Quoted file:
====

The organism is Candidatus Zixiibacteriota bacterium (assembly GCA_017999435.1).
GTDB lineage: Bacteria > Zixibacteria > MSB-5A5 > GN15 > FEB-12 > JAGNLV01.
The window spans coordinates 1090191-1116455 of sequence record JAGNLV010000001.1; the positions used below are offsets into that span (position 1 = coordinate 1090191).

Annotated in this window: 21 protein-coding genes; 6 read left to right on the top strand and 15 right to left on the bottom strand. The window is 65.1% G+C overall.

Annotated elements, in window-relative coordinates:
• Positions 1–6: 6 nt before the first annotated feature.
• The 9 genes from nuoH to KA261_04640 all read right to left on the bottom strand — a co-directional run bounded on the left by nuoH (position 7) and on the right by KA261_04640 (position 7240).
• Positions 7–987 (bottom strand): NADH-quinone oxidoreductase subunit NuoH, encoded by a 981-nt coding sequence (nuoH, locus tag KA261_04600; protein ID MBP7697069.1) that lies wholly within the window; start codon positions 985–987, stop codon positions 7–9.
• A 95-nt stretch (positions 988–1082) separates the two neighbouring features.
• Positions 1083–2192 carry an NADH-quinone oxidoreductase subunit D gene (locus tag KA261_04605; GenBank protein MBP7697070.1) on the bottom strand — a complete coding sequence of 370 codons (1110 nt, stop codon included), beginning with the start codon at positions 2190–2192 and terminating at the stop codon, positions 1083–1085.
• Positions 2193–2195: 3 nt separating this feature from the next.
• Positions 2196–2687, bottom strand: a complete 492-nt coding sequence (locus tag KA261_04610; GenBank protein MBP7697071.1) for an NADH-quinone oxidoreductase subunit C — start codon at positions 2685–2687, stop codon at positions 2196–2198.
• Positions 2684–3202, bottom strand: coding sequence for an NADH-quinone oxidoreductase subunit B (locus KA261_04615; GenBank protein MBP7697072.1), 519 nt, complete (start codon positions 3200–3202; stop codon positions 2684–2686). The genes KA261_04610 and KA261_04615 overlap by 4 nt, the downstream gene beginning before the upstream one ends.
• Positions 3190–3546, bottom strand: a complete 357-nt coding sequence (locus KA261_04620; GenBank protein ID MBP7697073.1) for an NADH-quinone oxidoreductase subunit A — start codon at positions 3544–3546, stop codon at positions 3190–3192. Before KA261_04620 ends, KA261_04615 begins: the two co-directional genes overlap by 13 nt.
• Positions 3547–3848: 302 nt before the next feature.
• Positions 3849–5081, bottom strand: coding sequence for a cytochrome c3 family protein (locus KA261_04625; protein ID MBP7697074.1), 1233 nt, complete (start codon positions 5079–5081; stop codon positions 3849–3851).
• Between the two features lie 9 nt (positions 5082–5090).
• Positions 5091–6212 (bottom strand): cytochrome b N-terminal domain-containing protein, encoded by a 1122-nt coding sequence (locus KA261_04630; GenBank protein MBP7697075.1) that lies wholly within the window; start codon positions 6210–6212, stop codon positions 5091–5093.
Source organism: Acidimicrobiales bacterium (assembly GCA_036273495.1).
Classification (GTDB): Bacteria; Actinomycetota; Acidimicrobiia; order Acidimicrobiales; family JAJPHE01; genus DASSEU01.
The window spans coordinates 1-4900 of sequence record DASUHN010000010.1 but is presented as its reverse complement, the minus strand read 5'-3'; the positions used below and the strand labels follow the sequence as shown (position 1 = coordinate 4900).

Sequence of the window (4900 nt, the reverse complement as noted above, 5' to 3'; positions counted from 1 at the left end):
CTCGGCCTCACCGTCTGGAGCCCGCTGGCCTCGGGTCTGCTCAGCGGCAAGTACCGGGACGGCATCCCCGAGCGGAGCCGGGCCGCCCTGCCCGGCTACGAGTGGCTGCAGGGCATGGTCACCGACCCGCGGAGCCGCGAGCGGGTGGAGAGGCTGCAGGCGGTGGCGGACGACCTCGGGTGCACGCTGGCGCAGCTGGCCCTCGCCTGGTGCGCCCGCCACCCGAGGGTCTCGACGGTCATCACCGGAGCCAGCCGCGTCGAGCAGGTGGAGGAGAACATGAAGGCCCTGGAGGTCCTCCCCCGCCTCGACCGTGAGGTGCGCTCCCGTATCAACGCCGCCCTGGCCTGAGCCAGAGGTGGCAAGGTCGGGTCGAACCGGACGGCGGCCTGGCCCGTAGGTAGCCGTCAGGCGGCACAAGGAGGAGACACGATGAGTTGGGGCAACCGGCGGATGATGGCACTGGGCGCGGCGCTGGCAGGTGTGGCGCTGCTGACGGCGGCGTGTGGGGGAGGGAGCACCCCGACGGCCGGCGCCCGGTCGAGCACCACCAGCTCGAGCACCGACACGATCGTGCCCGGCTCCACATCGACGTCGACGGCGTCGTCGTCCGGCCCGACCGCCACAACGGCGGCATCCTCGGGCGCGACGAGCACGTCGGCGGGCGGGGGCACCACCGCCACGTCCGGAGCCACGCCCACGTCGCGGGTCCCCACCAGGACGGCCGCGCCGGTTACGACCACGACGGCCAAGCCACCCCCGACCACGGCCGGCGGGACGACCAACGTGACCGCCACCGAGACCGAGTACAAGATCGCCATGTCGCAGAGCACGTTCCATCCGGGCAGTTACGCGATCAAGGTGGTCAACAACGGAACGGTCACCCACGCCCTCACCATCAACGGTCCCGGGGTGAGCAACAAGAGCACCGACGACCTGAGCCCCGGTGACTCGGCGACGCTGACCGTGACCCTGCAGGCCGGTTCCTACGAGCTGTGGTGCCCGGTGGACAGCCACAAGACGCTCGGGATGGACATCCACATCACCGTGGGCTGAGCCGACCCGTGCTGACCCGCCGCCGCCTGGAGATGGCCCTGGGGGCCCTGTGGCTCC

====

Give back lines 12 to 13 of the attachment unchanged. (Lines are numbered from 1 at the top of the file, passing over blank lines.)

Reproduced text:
• Positions 2196–2687, bottom strand: a complete 492-nt coding sequence (locus tag KA261_04610; GenBank protein MBP7697071.1) for an NADH-quinone oxidoreductase subunit C — start codon at positions 2685–2687, stop codon at positions 2196–2198.
• Positions 2684–3202, bottom strand: coding sequence for an NADH-quinone oxidoreductase subunit B (locus KA261_04615; GenBank protein MBP7697072.1), 519 nt, complete (start codon positions 3200–3202; stop codon positions 2684–2686). The genes KA261_04610 and KA261_04615 overlap by 4 nt, the downstream gene beginning before the upstream one ends.